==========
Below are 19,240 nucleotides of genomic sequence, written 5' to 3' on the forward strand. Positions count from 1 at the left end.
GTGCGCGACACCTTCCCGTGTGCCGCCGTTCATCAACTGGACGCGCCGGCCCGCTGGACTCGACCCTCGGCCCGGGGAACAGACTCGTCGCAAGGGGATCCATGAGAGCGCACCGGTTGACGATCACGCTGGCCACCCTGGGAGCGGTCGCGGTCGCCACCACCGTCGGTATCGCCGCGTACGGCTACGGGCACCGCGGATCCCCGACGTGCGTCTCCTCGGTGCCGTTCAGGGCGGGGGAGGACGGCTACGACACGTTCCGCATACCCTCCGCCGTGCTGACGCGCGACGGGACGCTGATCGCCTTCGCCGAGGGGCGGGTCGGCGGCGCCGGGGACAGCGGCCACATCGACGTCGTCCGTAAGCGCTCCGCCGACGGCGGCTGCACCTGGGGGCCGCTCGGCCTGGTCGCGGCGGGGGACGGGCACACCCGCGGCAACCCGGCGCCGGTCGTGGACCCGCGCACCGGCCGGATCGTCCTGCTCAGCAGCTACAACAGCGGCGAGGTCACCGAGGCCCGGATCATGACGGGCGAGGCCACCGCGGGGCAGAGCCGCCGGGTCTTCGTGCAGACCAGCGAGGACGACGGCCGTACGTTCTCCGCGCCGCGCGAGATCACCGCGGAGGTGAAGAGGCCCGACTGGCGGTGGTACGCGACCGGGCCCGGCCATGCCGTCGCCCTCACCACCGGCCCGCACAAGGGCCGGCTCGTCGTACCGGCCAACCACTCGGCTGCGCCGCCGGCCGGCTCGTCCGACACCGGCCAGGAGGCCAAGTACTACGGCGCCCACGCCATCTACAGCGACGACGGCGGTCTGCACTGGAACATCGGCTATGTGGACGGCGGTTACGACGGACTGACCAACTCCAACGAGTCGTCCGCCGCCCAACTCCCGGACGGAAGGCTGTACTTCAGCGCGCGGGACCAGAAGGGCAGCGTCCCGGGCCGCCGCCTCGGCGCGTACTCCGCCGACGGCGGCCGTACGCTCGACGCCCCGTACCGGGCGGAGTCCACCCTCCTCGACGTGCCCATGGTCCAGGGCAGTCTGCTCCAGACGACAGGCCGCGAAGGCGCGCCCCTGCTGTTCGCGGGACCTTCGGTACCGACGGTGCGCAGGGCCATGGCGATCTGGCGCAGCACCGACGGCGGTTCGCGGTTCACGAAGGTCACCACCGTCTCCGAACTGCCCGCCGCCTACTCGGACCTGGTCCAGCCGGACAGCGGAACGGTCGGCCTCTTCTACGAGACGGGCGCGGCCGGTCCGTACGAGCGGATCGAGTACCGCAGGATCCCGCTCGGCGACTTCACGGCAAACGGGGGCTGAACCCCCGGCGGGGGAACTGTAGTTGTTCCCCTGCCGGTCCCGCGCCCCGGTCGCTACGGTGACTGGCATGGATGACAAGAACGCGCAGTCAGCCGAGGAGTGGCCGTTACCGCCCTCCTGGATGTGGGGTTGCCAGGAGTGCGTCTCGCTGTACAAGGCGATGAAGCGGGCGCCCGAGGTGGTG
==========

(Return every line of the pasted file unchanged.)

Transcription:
Below are 19,240 nucleotides of genomic sequence, written 5' to 3' on the forward strand. Positions count from 1 at the left end.
GTGCGCGACACCTTCCCGTGTGCCGCCGTTCATCAACTGGACGCGCCGGCCCGCTGGACTCGACCCTCGGCCCGGGGAACAGACTCGTCGCAAGGGGATCCATGAGAGCGCACCGGTTGACGATCACGCTGGCCACCCTGGGAGCGGTCGCGGTCGCCACCACCGTCGGTATCGCCGCGTACGGCTACGGGCACCGCGGATCCCCGACGTGCGTCTCCTCGGTGCCGTTCAGGGCGGGGGAGGACGGCTACGACACGTTCCGCATACCCTCCGCCGTGCTGACGCGCGACGGGACGCTGATCGCCTTCGCCGAGGGGCGGGTCGGCGGCGCCGGGGACAGCGGCCACATCGACGTCGTCCGTAAGCGCTCCGCCGACGGCGGCTGCACCTGGGGGCCGCTCGGCCTGGTCGCGGCGGGGGACGGGCACACCCGCGGCAACCCGGCGCCGGTCGTGGACCCGCGCACCGGCCGGATCGTCCTGCTCAGCAGCTACAACAGCGGCGAGGTCACCGAGGCCCGGATCATGACGGGCGAGGCCACCGCGGGGCAGAGCCGCCGGGTCTTCGTGCAGACCAGCGAGGACGACGGCCGTACGTTCTCCGCGCCGCGCGAGATCACCGCGGAGGTGAAGAGGCCCGACTGGCGGTGGTACGCGACCGGGCCCGGCCATGCCGTCGCCCTCACCACCGGCCCGCACAAGGGCCGGCTCGTCGTACCGGCCAACCACTCGGCTGCGCCGCCGGCCGGCTCGTCCGACACCGGCCAGGAGGCCAAGTACTACGGCGCCCACGCCATCTACAGCGACGACGGCGGTCTGCACTGGAACATCGGCTATGTGGACGGCGGTTACGACGGACTGACCAACTCCAACGAGTCGTCCGCCGCCCAACTCCCGGACGGAAGGCTGTACTTCAGCGCGCGGGACCAGAAGGGCAGCGTCCCGGGCCGCCGCCTCGGCGCGTACTCCGCCGACGGCGGCCGTACGCTCGACGCCCCGTACCGGGCGGAGTCCACCCTCCTCGACGTGCCCATGGTCCAGGGCAGTCTGCTCCAGACGACAGGCCGCGAAGGCGCGCCCCTGCTGTTCGCGGGACCTTCGGTACCGACGGTGCGCAGGGCCATGGCGATCTGGCGCAGCACCGACGGCGGTTCGCGGTTCACGAAGGTCACCACCGTCTCCGAACTGCCCGCCGCCTACTCGGACCTGGTCCAGCCGGACAGCGGAACGGTCGGCCTCTTCTACGAGACGGGCGCGGCCGGTCCGTACGAGCGGATCGAGTACCGCAGGATCCCGCTCGGCGACTTCACGGCAAACGGGGGCTGAACCCCCGGCGGGGGAACTGTAGTTGTTCCCCTGCCGGTCCCGCGCCCCGGTCGCTACGGTGACTGGCATGGATGACAAGAACGCGCAGTCAGCCGAGGAGTGGCCGTTACCGCCCTCCTGGATGTGGGGTTGCCAGGAGTGCGTCTCGCTGTACAAGGCGATGAAGCGGGCGCCCGAGGTGGTG